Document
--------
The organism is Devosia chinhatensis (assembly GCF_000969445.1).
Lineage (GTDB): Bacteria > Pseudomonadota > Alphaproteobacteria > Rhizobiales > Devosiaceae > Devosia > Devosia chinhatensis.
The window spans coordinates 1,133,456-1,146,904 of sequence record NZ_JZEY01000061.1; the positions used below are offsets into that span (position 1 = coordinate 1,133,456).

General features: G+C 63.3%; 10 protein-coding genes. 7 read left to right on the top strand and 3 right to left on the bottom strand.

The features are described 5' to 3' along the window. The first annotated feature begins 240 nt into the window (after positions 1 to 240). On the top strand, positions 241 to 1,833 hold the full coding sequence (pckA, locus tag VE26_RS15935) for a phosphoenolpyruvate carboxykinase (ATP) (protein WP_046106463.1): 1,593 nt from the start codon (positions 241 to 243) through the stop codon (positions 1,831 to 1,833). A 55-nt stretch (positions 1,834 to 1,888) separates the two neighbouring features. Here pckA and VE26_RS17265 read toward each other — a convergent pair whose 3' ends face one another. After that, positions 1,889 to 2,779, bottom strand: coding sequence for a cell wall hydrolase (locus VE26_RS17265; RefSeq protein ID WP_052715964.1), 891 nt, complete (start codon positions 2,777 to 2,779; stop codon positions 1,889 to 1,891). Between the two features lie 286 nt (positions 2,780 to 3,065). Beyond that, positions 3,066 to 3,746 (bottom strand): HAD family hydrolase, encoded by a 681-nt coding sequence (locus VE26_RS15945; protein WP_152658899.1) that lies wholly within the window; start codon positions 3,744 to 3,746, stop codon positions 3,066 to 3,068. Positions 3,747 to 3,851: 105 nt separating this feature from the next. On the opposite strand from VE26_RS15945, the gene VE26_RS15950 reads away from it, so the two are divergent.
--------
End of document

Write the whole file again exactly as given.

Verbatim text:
The organism is Devosia chinhatensis (assembly GCF_000969445.1).
Lineage (GTDB): Bacteria > Pseudomonadota > Alphaproteobacteria > Rhizobiales > Devosiaceae > Devosia > Devosia chinhatensis.
The window spans coordinates 1,133,456-1,146,904 of sequence record NZ_JZEY01000061.1; the positions used below are offsets into that span (position 1 = coordinate 1,133,456).

General features: G+C 63.3%; 10 protein-coding genes. 7 read left to right on the top strand and 3 right to left on the bottom strand.

The features are described 5' to 3' along the window. The first annotated feature begins 240 nt into the window (after positions 1 to 240). On the top strand, positions 241 to 1,833 hold the full coding sequence (pckA, locus tag VE26_RS15935) for a phosphoenolpyruvate carboxykinase (ATP) (protein WP_046106463.1): 1,593 nt from the start codon (positions 241 to 243) through the stop codon (positions 1,831 to 1,833). A 55-nt stretch (positions 1,834 to 1,888) separates the two neighbouring features. Here pckA and VE26_RS17265 read toward each other — a convergent pair whose 3' ends face one another. After that, positions 1,889 to 2,779, bottom strand: coding sequence for a cell wall hydrolase (locus VE26_RS17265; RefSeq protein ID WP_052715964.1), 891 nt, complete (start codon positions 2,777 to 2,779; stop codon positions 1,889 to 1,891). Between the two features lie 286 nt (positions 2,780 to 3,065). Beyond that, positions 3,066 to 3,746 (bottom strand): HAD family hydrolase, encoded by a 681-nt coding sequence (locus VE26_RS15945; protein WP_152658899.1) that lies wholly within the window; start codon positions 3,744 to 3,746, stop codon positions 3,066 to 3,068. Positions 3,747 to 3,851: 105 nt separating this feature from the next. On the opposite strand from VE26_RS15945, the gene VE26_RS15950 reads away from it, so the two are divergent.